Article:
You found a pillar with this on it, but chipped it all away.
Starmetal is a very hard iron alloy occasionally found inside meteorites that fall to earth. It is powerfully aligned with Law and useful in the crafting of weapons against Chaos. Because of its astral origin and Lawful alignment, starmetal was occasionally used for religious iconography, jewelry, and ornamentation by the Great Ancients and Thulians.
You've found several weapons forged of starmetal.
This strong and stable building material was extensively used by the Thulians in their buildings and roads. True Thulian concrete was mortared with volcanic dust found only on the island of Thule, and has not been made since the fall of the Empire. It is superior to anything the City-States build with.
Much of Dwimmermount is constructed of this concrete.
This strong, lightweight, and shatter-resistant substance was extensively used by the Great Ancients in buildings, doors, and windows. Vitreum is naturally transparent and sparkling, like lead crystal, but can be tinted and frosted as desired. The secret of creating vitreum was lost in the Third Era. It cannot be re-worked using present technology and is thus not very valuable except as a collectible.
You've encountered several vitreum containers, including the water tanks (one that shattered!).
These are some of the doors you'll find in Dwimmermount.
Areonite doors were crafted by the Eld during the Third Era. These are swinging single- or double-leaf doors of areonite (red brass), generally 8 feet tall, 4 or 8 feet wide, and 2 inches thick, opened with pull rings or magic. The Eld being prone to baroque design, areonite doors are often extensively ornamented with arcane runes and adorned with hepatizon or Kythirean ebony fittings.
These doors are sliding single- or double-leaf doors made of composite layers of nephelite and alchemist’s resin. Blast doors are generally 8 feet tall, 4 or 8 feet wide, and 4 inches thick. Dating to the First and Second Era, blast doors were designed to be opened magically or technologically, with mechanical handles built in for emergency access.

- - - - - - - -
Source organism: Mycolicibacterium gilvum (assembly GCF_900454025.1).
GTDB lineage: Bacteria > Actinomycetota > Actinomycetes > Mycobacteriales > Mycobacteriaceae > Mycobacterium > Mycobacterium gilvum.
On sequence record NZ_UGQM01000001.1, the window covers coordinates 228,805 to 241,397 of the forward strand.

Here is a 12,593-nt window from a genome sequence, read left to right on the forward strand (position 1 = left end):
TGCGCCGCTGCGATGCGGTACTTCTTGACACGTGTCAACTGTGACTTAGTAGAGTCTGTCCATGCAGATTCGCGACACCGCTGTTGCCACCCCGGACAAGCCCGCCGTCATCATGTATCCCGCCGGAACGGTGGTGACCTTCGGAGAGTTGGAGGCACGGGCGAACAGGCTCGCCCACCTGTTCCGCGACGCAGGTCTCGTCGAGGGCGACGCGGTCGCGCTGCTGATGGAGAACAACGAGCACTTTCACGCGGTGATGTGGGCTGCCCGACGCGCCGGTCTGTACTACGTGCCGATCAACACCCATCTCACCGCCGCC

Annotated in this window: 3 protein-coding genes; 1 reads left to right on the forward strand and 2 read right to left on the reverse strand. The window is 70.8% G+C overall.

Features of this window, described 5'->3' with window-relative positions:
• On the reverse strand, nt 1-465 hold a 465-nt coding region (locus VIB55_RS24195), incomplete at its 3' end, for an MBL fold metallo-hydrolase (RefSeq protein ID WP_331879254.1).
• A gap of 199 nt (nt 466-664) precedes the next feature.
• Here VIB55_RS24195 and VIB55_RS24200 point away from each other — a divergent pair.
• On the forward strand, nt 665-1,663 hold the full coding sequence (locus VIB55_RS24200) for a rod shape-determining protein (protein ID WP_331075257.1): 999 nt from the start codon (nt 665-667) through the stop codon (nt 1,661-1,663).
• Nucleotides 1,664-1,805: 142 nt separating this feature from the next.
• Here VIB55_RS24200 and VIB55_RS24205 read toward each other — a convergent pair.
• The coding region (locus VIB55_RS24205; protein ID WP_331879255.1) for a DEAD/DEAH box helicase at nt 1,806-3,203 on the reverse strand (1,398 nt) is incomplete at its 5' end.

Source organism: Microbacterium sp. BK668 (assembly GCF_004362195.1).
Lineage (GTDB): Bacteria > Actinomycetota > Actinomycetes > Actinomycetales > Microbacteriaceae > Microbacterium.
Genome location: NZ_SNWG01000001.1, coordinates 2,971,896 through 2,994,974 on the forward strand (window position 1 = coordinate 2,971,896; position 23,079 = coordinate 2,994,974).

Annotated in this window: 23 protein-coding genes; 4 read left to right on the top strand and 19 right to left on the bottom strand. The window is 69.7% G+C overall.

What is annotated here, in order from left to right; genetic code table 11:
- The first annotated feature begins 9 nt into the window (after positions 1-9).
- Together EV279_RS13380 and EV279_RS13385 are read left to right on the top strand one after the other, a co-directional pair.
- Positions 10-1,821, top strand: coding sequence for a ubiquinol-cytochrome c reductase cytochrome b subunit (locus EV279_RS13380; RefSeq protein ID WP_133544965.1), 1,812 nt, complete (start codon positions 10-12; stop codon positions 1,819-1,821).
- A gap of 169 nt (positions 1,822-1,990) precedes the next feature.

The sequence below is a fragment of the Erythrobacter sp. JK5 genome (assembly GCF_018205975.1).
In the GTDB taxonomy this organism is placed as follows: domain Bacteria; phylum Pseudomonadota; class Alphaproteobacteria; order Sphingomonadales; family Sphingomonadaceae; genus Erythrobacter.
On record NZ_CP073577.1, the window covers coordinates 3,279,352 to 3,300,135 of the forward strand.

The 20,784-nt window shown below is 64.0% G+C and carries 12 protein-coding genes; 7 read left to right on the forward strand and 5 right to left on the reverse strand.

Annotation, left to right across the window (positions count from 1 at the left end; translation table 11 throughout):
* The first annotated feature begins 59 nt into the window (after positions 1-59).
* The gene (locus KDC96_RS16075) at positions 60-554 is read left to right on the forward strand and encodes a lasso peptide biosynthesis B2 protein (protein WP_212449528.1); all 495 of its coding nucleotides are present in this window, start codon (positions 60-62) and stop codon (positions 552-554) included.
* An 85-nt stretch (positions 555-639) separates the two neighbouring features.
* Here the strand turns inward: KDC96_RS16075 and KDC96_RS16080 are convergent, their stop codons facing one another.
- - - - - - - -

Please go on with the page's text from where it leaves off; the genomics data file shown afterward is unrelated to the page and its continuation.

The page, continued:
These remnants of the 1st and 2nd eras dilate like an iris when opening and closing. A dilating door’s round doorframe, 8 feet in diameter, is typically areonite, hepatizon, or orichalcum, while the door itself is adamantine steel or tinted vitreum. Like blast doors, dilating doors were designed to be opened by magical or technologically, with a mechanical crank as back-up.
These swinging single-leaf adamantine steel doors date to the First through Third Eras. Hatches are generally 6-8 feet tall, 3-4 feet wide, and 2-4 inches think. Hatches are opened mechanically with handles and latches.
Many ordinary doors were installed during the 4th, 5th and 6th era. These swinging, single-leaf doors are generally made of sturdy oak reinforced with iron, 8 feet tall, 4 feet wide, and 1-2 inches thick, and are opened with pull rings or latches. Some ordinary doors dating from the 3rd era are of oak reinforced with areonite.
Vitreum doors, from the First and Second Eras, are swinging single-leaf doors made of transparent or frosted vitreum, with frames, handles and fittings of alchemist’s resin, hepatizon, orichalcum, or adamantine steel. They are typically 8 feet tall, 4 feet wide, and ¼ inch thick.
Areonite and ordinary doors will have ordinary (pin tumbler or ward) locks.
The other types (blast doors, dilating doors, hatches, and vitreum doors) will be locked with lodestone locks that use strange energies to seal the latch. Due to the advanced construction of lodestone locks, a thief initially has only half his usual chance of picking one. This penalty expires once a thief gains familiarity with a lodestone lock by successfully picking one.
Stuck doors must be forced open by adventurers. Doing so requires a roll of 2 or less on 1d6, modified by strength as per Labyrinth Lord, page 44. There is a −2 penalty to force open a stuck blast door and a −1 penalty to force open a stuck areonite door or hatch. Dilating doors may not be forced. Opening a stuck door normally creates enough noise to incur a wandering monster check.